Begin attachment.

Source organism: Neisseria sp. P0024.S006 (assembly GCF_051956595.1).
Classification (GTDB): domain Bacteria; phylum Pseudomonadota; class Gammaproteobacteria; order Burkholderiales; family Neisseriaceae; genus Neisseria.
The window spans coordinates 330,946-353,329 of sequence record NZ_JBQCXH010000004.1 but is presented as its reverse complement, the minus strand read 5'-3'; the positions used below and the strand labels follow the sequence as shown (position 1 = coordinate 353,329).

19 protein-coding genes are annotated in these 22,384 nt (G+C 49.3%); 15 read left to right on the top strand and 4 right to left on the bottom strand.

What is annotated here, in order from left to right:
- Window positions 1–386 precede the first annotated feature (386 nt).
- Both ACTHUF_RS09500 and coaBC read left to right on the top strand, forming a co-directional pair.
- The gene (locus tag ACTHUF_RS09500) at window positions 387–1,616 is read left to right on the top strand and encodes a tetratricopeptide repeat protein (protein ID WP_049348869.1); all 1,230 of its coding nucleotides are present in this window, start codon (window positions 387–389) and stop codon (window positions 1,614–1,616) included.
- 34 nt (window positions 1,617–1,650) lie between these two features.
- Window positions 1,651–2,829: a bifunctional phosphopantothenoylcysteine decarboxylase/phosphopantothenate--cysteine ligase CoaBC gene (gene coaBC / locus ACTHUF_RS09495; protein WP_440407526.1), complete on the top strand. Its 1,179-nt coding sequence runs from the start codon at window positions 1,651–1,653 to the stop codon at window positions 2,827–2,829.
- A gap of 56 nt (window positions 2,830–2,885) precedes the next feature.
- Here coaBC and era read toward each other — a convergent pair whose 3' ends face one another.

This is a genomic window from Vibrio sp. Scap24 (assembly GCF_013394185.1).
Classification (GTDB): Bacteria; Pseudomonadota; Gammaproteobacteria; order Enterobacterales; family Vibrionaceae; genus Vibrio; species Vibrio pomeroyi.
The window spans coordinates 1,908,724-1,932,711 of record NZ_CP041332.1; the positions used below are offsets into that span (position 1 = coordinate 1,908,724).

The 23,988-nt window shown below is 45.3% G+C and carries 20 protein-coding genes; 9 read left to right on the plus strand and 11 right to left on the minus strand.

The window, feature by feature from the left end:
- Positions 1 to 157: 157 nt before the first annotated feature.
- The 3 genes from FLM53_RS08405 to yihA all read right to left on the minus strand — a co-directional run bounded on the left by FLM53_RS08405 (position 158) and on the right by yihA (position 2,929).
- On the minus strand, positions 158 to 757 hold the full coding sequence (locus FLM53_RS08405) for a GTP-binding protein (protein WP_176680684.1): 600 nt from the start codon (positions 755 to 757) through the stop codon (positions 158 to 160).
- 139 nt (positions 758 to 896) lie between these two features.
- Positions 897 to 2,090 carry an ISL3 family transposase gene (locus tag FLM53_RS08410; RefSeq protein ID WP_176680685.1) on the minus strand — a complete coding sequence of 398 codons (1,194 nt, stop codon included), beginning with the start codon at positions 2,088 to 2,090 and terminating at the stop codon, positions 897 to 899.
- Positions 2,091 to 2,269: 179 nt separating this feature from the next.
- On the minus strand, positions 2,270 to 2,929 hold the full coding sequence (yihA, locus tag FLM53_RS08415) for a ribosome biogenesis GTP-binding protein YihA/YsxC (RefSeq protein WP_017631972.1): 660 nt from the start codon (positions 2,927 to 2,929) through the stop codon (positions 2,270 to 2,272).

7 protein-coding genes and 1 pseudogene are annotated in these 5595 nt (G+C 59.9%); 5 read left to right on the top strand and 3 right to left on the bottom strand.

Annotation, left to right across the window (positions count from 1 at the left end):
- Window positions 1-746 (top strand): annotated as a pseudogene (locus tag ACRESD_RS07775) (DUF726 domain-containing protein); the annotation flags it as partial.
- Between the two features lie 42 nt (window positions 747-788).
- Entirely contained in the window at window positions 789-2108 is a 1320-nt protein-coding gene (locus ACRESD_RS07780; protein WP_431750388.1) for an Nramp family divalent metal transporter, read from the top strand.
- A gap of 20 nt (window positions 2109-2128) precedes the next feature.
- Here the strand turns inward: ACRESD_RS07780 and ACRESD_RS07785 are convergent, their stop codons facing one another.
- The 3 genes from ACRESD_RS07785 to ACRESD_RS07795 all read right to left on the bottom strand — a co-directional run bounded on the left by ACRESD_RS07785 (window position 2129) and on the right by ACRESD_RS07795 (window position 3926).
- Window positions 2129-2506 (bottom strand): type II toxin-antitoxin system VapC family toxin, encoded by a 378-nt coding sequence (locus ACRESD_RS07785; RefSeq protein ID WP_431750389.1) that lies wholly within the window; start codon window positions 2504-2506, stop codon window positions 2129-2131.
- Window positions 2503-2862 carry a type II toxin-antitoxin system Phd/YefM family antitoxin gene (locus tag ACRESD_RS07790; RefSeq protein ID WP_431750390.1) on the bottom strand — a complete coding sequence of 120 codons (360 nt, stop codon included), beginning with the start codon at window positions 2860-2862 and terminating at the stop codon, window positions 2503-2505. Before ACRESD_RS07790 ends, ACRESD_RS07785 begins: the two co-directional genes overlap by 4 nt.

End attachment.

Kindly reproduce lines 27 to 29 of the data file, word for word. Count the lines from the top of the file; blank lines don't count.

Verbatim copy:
- Window positions 1-746 (top strand): annotated as a pseudogene (locus tag ACRESD_RS07775) (DUF726 domain-containing protein); the annotation flags it as partial.
- Between the two features lie 42 nt (window positions 747-788).
- Entirely contained in the window at window positions 789-2108 is a 1320-nt protein-coding gene (locus ACRESD_RS07780; protein WP_431750388.1) for an Nramp family divalent metal transporter, read from the top strand.